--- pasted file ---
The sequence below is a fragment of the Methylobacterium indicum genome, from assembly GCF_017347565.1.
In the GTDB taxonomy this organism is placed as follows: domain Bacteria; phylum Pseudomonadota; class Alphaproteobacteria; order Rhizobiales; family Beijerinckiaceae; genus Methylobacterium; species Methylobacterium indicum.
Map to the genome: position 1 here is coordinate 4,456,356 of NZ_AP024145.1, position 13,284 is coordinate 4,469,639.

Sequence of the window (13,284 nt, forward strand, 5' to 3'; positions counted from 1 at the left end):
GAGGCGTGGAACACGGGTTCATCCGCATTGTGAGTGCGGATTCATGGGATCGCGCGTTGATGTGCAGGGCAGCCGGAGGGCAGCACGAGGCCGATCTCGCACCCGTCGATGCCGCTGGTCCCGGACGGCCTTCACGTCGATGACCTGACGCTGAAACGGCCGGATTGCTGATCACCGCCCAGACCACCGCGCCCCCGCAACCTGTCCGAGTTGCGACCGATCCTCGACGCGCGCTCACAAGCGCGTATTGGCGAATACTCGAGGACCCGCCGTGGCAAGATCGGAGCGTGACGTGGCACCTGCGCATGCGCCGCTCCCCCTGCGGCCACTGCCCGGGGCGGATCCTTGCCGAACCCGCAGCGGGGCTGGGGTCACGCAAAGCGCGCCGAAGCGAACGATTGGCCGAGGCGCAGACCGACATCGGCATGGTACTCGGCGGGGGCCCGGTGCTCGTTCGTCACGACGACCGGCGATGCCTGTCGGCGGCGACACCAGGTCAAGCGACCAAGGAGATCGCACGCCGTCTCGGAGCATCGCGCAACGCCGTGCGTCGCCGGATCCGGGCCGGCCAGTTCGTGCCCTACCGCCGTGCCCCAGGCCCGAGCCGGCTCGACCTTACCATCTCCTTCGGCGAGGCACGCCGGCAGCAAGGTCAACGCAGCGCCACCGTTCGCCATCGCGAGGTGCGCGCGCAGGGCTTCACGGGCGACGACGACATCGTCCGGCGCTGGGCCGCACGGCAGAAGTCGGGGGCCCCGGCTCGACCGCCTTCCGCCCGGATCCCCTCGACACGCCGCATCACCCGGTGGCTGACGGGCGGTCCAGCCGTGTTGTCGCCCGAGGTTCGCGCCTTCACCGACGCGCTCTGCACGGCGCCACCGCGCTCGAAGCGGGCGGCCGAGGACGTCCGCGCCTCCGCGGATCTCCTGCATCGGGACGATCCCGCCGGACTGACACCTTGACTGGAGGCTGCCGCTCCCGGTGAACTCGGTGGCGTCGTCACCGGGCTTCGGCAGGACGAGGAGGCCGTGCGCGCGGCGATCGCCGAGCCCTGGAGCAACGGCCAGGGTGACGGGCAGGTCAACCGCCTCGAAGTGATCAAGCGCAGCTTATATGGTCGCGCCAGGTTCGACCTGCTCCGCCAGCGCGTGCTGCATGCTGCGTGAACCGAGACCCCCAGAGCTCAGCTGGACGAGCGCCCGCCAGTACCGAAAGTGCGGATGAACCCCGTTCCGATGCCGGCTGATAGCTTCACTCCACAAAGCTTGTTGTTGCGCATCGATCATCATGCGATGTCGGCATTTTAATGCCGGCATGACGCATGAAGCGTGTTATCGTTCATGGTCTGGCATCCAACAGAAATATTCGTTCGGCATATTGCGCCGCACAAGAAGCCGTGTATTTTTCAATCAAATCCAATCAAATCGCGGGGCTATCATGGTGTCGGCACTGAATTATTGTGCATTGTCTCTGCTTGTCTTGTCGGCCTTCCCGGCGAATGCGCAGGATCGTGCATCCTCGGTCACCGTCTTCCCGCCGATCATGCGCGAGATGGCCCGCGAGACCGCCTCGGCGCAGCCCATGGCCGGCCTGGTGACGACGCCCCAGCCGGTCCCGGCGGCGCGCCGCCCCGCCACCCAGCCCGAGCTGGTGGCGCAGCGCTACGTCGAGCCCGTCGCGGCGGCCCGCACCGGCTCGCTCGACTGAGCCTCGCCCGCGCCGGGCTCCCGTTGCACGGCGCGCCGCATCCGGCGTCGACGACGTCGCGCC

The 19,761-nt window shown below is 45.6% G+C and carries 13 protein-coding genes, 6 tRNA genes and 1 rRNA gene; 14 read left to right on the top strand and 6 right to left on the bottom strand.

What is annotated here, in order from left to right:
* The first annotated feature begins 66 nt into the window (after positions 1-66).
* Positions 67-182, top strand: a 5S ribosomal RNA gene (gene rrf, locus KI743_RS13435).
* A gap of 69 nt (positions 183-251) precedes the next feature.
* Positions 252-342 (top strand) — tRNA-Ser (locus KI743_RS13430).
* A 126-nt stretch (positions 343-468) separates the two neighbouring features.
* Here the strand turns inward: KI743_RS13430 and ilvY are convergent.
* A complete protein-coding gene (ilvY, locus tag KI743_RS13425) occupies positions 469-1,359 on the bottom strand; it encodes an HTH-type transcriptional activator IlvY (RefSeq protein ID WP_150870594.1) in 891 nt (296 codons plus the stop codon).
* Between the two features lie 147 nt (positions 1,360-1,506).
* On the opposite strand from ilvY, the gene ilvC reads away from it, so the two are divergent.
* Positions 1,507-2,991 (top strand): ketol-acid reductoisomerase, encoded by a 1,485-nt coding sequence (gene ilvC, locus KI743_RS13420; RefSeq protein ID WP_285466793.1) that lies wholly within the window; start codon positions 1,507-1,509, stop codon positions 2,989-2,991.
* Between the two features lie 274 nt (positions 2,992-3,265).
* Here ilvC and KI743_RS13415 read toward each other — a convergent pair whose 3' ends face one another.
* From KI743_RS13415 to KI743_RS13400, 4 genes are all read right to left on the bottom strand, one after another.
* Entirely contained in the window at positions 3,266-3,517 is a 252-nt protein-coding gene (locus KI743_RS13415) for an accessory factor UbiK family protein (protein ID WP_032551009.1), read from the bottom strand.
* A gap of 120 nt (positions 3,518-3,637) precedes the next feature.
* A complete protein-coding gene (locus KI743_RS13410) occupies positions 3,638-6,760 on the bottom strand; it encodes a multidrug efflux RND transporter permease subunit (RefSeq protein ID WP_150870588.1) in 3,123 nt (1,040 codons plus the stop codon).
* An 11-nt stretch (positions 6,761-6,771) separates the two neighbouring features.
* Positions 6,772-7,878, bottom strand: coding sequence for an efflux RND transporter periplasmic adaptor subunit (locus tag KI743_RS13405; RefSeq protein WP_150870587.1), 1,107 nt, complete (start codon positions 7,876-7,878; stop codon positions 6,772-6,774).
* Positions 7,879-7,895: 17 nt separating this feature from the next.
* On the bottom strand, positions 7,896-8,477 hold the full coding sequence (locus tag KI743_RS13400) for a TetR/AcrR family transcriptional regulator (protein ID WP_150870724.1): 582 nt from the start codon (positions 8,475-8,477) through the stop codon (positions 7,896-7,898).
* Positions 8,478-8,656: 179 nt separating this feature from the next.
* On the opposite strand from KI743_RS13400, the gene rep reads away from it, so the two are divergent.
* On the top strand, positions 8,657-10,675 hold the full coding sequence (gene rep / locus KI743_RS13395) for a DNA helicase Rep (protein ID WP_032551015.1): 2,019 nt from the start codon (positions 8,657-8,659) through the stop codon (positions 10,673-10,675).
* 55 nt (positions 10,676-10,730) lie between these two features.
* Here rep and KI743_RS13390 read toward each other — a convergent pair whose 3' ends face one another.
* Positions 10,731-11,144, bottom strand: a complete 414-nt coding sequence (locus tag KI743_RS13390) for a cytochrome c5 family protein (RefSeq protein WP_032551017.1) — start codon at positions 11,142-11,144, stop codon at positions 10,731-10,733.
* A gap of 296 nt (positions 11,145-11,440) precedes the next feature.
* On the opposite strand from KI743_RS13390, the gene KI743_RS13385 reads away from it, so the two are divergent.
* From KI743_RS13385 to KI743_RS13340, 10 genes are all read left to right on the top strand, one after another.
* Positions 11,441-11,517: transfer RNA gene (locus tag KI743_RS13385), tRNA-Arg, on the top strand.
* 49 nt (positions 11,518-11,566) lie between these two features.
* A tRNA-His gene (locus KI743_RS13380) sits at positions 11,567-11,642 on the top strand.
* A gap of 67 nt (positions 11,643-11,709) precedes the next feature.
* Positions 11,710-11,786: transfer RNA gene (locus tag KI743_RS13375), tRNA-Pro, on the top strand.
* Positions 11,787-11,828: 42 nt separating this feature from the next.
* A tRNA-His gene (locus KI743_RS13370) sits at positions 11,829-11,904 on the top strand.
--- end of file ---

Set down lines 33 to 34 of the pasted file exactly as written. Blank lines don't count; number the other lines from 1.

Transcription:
* Positions 10,731-11,144, bottom strand: a complete 414-nt coding sequence (locus tag KI743_RS13390) for a cytochrome c5 family protein (RefSeq protein WP_032551017.1) — start codon at positions 11,142-11,144, stop codon at positions 10,731-10,733.
* A gap of 296 nt (positions 11,145-11,440) precedes the next feature.